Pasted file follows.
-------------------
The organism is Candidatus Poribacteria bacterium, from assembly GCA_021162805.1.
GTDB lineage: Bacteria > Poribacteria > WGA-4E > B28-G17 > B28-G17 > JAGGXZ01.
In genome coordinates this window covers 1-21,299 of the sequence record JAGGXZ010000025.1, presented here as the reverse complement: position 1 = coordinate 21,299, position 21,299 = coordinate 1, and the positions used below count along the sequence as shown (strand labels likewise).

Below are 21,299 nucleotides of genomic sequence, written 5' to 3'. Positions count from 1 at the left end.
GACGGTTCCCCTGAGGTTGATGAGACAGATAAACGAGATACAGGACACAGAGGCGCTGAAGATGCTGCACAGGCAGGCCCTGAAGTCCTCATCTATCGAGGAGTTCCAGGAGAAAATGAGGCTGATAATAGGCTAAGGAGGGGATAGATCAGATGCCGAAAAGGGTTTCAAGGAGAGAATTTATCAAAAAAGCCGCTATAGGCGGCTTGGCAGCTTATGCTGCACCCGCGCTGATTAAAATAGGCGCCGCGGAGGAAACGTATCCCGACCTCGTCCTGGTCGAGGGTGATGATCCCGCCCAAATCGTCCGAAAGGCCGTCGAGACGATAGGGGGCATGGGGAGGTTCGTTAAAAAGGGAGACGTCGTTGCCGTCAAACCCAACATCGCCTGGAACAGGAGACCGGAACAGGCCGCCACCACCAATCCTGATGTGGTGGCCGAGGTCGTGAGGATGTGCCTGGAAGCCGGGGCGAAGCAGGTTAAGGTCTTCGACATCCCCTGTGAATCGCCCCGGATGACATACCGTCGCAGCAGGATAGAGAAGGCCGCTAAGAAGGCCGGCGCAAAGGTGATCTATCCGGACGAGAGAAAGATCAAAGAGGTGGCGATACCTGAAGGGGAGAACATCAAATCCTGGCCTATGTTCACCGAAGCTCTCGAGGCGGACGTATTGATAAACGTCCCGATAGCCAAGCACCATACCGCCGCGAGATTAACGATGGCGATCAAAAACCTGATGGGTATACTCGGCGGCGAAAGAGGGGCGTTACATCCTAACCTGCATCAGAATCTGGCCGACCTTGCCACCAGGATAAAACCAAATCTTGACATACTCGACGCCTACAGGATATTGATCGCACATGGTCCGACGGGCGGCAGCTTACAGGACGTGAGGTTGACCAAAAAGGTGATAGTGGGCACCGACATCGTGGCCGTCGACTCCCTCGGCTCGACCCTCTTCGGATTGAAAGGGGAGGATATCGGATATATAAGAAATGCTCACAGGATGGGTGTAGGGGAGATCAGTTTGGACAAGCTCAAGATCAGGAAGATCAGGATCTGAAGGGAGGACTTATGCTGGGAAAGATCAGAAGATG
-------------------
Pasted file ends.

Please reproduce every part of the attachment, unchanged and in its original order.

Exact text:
The organism is Candidatus Poribacteria bacterium, from assembly GCA_021162805.1.
GTDB lineage: Bacteria > Poribacteria > WGA-4E > B28-G17 > B28-G17 > JAGGXZ01.
In genome coordinates this window covers 1-21,299 of the sequence record JAGGXZ010000025.1, presented here as the reverse complement: position 1 = coordinate 21,299, position 21,299 = coordinate 1, and the positions used below count along the sequence as shown (strand labels likewise).

Below are 21,299 nucleotides of genomic sequence, written 5' to 3'. Positions count from 1 at the left end.
GACGGTTCCCCTGAGGTTGATGAGACAGATAAACGAGATACAGGACACAGAGGCGCTGAAGATGCTGCACAGGCAGGCCCTGAAGTCCTCATCTATCGAGGAGTTCCAGGAGAAAATGAGGCTGATAATAGGCTAAGGAGGGGATAGATCAGATGCCGAAAAGGGTTTCAAGGAGAGAATTTATCAAAAAAGCCGCTATAGGCGGCTTGGCAGCTTATGCTGCACCCGCGCTGATTAAAATAGGCGCCGCGGAGGAAACGTATCCCGACCTCGTCCTGGTCGAGGGTGATGATCCCGCCCAAATCGTCCGAAAGGCCGTCGAGACGATAGGGGGCATGGGGAGGTTCGTTAAAAAGGGAGACGTCGTTGCCGTCAAACCCAACATCGCCTGGAACAGGAGACCGGAACAGGCCGCCACCACCAATCCTGATGTGGTGGCCGAGGTCGTGAGGATGTGCCTGGAAGCCGGGGCGAAGCAGGTTAAGGTCTTCGACATCCCCTGTGAATCGCCCCGGATGACATACCGTCGCAGCAGGATAGAGAAGGCCGCTAAGAAGGCCGGCGCAAAGGTGATCTATCCGGACGAGAGAAAGATCAAAGAGGTGGCGATACCTGAAGGGGAGAACATCAAATCCTGGCCTATGTTCACCGAAGCTCTCGAGGCGGACGTATTGATAAACGTCCCGATAGCCAAGCACCATACCGCCGCGAGATTAACGATGGCGATCAAAAACCTGATGGGTATACTCGGCGGCGAAAGAGGGGCGTTACATCCTAACCTGCATCAGAATCTGGCCGACCTTGCCACCAGGATAAAACCAAATCTTGACATACTCGACGCCTACAGGATATTGATCGCACATGGTCCGACGGGCGGCAGCTTACAGGACGTGAGGTTGACCAAAAAGGTGATAGTGGGCACCGACATCGTGGCCGTCGACTCCCTCGGCTCGACCCTCTTCGGATTGAAAGGGGAGGATATCGGATATATAAGAAATGCTCACAGGATGGGTGTAGGGGAGATCAGTTTGGACAAGCTCAAGATCAGGAAGATCAGGATCTGAAGGGAGGACTTATGCTGGGAAAGATCAGAAGATG